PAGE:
My posts here are generally informational, but I want to take up space with something of a more personal nature, though it might strike chord with some of you. Since we all know not to start with the weather, I’ll start with a dream.
This dream was decades ago, but I try to keep it in my thoughts. I was the MC or ringmaster for a show of some sort. And things weren’t going so good. Some underlings came to me saying that they needed special food and toys for one of the players. They hauled him in and it was this amazingly dorky little RainMan geek, not even verbal. He shambled out onto the stage and stood there, then let out this peculiar squawk. And the crowd went wild. This fat, pimply, four-eyed little gooner was what they came to see. I took it all in and told the handlers, “Look, we’re not exploiters here. Give him whatever he wants, keep him happy. Treat him good.”
I came to see the creative impulse as being like that. People want to think of it as a goddessly muse or some sort of James Bond genius down in the rag and bone shop making it all work. But I no longer believe that at all. It’s ugly little Morlocks scurrying around down there that enable the artsy Eloi to be beautiful. There’s not much understanding of it, and no real way to communicate. Except to keep it happy. And not get in its way. Which I am finding that running publishing/promo is doing and I’m not sure what to do it about it.
I have realized in time that my muse or subconscious or “nerd within” can’t get it up without knowing it will bring home the bacon. And what it likes is getting read. Knowing, or at least believing, that people out there are paying attention.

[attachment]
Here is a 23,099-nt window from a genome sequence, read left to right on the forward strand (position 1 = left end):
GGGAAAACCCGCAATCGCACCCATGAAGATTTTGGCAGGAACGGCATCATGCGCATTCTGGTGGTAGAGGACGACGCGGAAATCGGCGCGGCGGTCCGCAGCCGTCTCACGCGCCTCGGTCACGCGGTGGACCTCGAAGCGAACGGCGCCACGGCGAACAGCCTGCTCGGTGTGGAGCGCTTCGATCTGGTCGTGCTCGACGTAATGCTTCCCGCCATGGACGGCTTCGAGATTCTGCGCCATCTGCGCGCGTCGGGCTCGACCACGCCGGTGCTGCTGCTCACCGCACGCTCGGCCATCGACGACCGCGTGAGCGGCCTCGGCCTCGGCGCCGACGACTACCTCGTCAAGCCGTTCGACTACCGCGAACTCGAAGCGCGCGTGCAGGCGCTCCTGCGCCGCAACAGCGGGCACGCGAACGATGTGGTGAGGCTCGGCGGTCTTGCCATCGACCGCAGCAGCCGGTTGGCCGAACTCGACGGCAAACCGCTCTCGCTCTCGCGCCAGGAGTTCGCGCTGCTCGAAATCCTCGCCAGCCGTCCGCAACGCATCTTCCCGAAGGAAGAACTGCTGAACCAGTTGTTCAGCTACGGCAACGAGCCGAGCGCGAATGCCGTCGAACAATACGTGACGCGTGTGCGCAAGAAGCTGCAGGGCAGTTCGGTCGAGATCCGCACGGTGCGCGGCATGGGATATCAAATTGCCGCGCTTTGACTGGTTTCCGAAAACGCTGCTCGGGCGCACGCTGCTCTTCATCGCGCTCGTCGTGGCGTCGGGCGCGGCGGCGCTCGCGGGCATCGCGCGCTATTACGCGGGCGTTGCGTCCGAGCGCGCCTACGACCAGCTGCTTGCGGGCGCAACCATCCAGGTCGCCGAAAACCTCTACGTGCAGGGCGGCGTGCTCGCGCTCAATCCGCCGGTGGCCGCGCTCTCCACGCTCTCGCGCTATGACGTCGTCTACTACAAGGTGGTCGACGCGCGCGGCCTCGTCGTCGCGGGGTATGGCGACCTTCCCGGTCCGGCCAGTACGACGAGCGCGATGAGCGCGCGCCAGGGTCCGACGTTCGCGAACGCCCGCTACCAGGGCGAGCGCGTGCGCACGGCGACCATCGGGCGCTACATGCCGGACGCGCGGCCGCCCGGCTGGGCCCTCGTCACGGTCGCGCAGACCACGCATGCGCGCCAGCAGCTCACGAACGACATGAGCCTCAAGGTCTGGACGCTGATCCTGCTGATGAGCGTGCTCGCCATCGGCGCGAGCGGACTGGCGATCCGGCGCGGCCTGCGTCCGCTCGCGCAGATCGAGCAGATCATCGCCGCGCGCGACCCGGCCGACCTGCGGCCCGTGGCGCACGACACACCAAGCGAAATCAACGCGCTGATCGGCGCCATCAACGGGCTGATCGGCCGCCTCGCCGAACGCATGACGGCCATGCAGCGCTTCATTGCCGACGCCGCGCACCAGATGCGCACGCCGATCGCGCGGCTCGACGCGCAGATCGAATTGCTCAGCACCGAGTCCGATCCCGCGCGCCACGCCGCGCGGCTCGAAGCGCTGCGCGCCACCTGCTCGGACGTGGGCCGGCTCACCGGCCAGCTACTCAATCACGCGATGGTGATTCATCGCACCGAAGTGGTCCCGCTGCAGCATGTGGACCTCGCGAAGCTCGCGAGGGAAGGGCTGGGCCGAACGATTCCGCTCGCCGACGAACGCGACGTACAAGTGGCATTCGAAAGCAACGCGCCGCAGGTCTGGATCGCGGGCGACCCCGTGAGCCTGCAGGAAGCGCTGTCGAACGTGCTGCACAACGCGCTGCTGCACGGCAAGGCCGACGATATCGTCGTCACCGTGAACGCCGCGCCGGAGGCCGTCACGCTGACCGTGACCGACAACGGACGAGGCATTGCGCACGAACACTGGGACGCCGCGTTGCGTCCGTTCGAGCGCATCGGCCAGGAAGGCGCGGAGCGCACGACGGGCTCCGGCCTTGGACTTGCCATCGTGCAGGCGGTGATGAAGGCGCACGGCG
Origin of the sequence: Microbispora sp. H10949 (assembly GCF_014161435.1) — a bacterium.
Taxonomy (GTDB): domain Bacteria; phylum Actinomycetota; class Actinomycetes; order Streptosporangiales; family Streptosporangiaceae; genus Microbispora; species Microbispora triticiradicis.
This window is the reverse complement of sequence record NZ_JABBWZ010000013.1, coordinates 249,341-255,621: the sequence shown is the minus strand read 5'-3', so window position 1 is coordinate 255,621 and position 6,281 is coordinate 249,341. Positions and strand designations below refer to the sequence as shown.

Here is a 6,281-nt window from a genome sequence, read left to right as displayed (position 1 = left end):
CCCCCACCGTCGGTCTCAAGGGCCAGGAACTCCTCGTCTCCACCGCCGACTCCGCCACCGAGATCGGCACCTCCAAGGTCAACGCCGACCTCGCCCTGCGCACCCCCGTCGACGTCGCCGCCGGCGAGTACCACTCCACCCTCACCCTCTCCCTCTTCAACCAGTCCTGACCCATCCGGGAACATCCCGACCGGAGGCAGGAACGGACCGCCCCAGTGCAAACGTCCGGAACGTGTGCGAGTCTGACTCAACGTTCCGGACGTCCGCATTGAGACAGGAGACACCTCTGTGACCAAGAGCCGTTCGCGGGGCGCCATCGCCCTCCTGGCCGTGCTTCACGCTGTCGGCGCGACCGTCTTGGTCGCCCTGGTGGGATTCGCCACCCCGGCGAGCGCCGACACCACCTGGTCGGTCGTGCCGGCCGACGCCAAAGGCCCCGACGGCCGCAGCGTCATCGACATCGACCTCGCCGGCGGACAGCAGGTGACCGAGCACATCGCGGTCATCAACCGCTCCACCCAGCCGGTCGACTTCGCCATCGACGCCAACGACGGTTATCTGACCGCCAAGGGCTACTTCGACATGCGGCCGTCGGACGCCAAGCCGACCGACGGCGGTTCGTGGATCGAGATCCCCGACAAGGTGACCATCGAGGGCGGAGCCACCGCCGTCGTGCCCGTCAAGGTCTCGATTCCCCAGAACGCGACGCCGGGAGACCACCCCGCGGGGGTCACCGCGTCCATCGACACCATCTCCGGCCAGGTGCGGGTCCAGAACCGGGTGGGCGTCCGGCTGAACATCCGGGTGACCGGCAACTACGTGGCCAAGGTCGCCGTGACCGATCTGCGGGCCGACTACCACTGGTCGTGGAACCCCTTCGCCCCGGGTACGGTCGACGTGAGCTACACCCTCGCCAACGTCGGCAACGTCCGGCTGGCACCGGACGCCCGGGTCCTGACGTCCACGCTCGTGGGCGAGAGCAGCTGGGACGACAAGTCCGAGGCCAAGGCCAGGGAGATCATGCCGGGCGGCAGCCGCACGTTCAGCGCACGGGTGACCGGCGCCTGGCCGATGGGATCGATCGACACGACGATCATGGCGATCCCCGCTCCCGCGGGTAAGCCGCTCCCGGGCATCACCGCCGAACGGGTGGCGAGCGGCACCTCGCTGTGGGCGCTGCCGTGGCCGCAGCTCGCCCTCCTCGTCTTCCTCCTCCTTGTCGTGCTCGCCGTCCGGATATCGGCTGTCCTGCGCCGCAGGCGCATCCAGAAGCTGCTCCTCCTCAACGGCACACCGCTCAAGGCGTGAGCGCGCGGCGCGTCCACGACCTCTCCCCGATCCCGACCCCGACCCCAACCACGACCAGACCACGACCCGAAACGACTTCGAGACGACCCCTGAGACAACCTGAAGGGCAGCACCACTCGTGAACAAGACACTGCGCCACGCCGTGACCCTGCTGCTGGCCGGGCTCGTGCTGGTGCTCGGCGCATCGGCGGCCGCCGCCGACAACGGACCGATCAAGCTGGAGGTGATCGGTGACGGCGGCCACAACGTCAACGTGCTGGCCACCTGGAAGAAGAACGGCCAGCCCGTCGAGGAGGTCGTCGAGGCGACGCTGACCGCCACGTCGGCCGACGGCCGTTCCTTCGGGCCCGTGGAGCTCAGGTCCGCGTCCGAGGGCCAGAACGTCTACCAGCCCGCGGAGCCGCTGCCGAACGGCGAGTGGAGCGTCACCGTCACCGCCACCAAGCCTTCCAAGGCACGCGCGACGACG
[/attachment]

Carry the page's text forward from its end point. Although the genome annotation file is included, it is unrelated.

I have published since grade school, literally. I put out books and newspapers on little plastic rubberstamp presses, invented ways to make copies and publish them. I’ve published using Xerox, memo, heliogravure, fax, ditto, silkscreen, hectograph jelly. I was kicked out of Wake Forest for—among other things—publishing a magazine of astute socio-political commentary called “Up Your Ass” by breaking into the Baptist Student Union and rolling off copies on their Itek machine. What drove those efforts, and writing things down at all, was knowing that people would read it. It was a vehicle to other people and without them it made no sense at all.
Screw that “only write for yourself” stuff. That is dilettante talk. You can have orgasms with yourself, too, but that’s hardly the point, is it? If you only write for yourself the term “indie authors” is a meaningless tautology, isn’t it? The late, great author Ross Thomas told me something once, and I’ve heard it said, or agreed with, over and over: each writer is creating for a unique, personal audience. You might not even be aware of who that audience is, but they are there: somebody your Writer Within is trying to please. To impress, to outrage, to seduce, to entertain. It might be your mother, your first English teacher, the in-crowd down at Greenstreets on Friday nights, the other bozos in the newsroom, international colleagues in some obscure profession, anonymous posters in an internet forum, or some internalized construct like “New Yorkers who appreciate the finer things” or “guys who know the real deal about prizefighting.” But most artists have these ghost juries inside them, and try to impress them.